Whoever and wherever you are reading this, you will likely be at various stages of getting to grips with the current situation. Maybe you’re trying to work out how to use the technology needed to do your job remotely? Thinking creatively about what’s possible to do from home, which projects need to be attended to and what can feasibly be done to make it all happen? Many of you will have been trying to sort out childcare issues, travel plans, medical appointments and general ‘life stuff’ over this last week as well as talking to friends and family around the world about the latest updates.

At Equilibrio we’re not great believers in simply putting a ‘positive spin on things’ for the sake of it. Instead we’d like to help you manage this period and all that is ahead in the best way possible. We hope you find the following tips useful:

1. As you experience this extraordinary period in life think about the ‘position’ that you take in relation to it. Consider the approach of having one foot ‘inside’, fully immersed and engaged – and at the same time having the other foot ‘very slightly outside’. It’s like being ‘in it’ – without losing yourself ‘in it’. You can do this by simply being curious. Take an interest in what’s happening to you and those around you – moods, concerns, thoughts, feelings, sensations. Recognize them as ‘normal reactions to this abnormal event’. Take comfort in the fact that you don’t actually have to ‘do anything’ in particular with whatever you’re noticing beyond acknowledging it and being curious about it. If you feel like it, write about it or talk to others. If you don’t, that’s fine too.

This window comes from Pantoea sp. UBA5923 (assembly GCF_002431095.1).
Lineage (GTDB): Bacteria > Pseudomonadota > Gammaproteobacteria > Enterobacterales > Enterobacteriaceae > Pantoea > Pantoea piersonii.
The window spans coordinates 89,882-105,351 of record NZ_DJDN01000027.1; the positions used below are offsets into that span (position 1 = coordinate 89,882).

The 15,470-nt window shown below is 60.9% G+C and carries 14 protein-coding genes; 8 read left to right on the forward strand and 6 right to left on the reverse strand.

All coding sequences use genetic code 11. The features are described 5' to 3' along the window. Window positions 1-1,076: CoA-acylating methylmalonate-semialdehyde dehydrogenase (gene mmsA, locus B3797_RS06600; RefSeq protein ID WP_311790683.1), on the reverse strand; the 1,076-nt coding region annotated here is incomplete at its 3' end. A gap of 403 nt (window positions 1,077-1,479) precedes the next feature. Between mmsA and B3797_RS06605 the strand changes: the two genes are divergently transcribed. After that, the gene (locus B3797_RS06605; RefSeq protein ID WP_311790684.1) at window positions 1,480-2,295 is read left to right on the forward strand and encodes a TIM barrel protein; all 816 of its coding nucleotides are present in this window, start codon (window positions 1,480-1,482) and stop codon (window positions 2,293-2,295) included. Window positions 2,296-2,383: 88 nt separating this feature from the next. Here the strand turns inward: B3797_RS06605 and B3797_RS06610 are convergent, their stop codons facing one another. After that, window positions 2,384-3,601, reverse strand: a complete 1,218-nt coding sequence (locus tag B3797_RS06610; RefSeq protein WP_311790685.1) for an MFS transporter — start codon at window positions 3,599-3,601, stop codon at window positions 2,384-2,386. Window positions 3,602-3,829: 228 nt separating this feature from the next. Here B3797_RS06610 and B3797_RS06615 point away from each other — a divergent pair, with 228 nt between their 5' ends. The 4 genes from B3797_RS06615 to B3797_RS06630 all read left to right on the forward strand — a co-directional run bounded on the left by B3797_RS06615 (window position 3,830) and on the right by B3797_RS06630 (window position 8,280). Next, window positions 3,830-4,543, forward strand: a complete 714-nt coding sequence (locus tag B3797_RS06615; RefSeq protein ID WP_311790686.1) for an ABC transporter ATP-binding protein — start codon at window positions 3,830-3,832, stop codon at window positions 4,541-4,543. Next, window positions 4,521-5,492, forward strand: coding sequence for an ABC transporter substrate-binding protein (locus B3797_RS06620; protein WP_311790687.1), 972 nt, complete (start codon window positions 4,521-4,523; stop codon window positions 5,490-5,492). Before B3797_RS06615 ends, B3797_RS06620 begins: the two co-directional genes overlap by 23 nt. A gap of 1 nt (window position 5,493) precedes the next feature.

2. Consider making a list of all the things in life you never normally get around to. Are there particular books/articles you’d like to read, or series you’ve wanted to see? Research you’ve been meaning to undertake? New interests you’d like to pursue? Planning for journeys to make when things calm down, even cupboards and paperwork to sort through?

3. Recharge your batteries with activities that help you to transform or ‘defuse’ your stress: reading, simply hanging out a home, gardening, painting, art, meditating – whatever it takes to unplug from all that’s going on around you.

4. Even if sharing information about what’s going on is helpful, talking about any subject over and over again becomes stressful, and COVID-19 is no exception. Think about your interests, hobbies, other areas of interest in your life and make a concerted effort to talk about these too in order to avoid ‘feeding stress and anxiety’.

5. Remember that when stressed we often find ourselves talking in an aggressive, or confrontational way, as though our underlying irritation ‘takes the lead’. Notice when this is happening to you and take a break. Try to focus on making your communication clear and to the point. Are you generalizing? catastrophizing? Try to stop using the words ‘always’ and ‘never’ and see if you notice a difference.

6. It’s important to keep abreast of what’s happening, at the same time choose when and how to do so – decide upon just one TV/internet news source and/or one daily newspaper – then update yourself twice a day, maybe once in the morning and once in the late afternoon/early evening. Give a time limit for each.

7. Don’t forget your sense of humor…however dark! Be sensitive around others of course; at the same time remember that a good laugh can be as cathartic as any good cry and either and/or both are fine.

8. Keep moving. This may be a challenge given the current restrictions in some countries and for those of you used to going to the gym, doing yoga, pilates, swimming etc. you might be feeling particularly frustrated. Look for online gym sessions you can do at home. Websites like this can help: https://hundredpushups.com/ You could also try this 7-minute workout:

7 minutes workout

9. Remember that this period is temporary and with the right approach this event should pass quickly.

Source 7 minute workout: well.blogs.nytimes.com

About the Author: Phil Georgiou

Phil Georgiou is an integrative Psychotherapist with a strong international background. Originally from the UK, Phil completed his clinical training in London where he went on to gain extensive experience in the fields of alcohol and drug dependency, sexual health and 'sudden trauma'. Phil is the founder and director of Mondo Equilibrio, a 24/7 Emotional Support HelpLine and Crisis Management consultancy which specializes in working with international students, ex-pats, universities and companies currently in Italy, Spain, France, Switzerland and the UK.